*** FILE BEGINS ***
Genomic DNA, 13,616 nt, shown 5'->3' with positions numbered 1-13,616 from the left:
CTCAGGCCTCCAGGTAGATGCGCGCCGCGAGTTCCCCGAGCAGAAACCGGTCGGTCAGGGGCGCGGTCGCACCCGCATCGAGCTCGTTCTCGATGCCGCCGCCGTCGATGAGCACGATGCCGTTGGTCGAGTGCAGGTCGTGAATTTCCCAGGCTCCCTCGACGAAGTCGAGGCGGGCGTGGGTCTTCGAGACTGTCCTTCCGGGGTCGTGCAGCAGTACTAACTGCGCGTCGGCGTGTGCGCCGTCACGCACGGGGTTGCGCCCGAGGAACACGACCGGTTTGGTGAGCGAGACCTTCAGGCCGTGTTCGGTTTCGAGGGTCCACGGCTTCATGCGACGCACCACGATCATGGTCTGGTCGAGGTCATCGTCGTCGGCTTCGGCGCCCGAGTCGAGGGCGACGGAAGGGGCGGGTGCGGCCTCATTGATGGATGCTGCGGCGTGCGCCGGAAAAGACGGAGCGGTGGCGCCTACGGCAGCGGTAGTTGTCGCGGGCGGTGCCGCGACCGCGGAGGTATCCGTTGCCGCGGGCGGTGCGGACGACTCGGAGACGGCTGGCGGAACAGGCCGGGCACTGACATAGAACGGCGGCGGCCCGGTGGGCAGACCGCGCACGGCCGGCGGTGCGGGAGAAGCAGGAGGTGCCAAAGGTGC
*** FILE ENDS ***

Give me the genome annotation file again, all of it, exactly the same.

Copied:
Genomic DNA, 13,616 nt, shown 5'->3' with positions numbered 1-13,616 from the left:
CTCAGGCCTCCAGGTAGATGCGCGCCGCGAGTTCCCCGAGCAGAAACCGGTCGGTCAGGGGCGCGGTCGCACCCGCATCGAGCTCGTTCTCGATGCCGCCGCCGTCGATGAGCACGATGCCGTTGGTCGAGTGCAGGTCGTGAATTTCCCAGGCTCCCTCGACGAAGTCGAGGCGGGCGTGGGTCTTCGAGACTGTCCTTCCGGGGTCGTGCAGCAGTACTAACTGCGCGTCGGCGTGTGCGCCGTCACGCACGGGGTTGCGCCCGAGGAACACGACCGGTTTGGTGAGCGAGACCTTCAGGCCGTGTTCGGTTTCGAGGGTCCACGGCTTCATGCGACGCACCACGATCATGGTCTGGTCGAGGTCATCGTCGTCGGCTTCGGCGCCCGAGTCGAGGGCGACGGAAGGGGCGGGTGCGGCCTCATTGATGGATGCTGCGGCGTGCGCCGGAAAAGACGGAGCGGTGGCGCCTACGGCAGCGGTAGTTGTCGCGGGCGGTGCCGCGACCGCGGAGGTATCCGTTGCCGCGGGCGGTGCGGACGACTCGGAGACGGCTGGCGGAACAGGCCGGGCACTGACATAGAACGGCGGCGGCCCGGTGGGCAGACCGCGCACGGCCGGCGGTGCGGGAGAAGCAGGAGGTGCCAAAGGTGC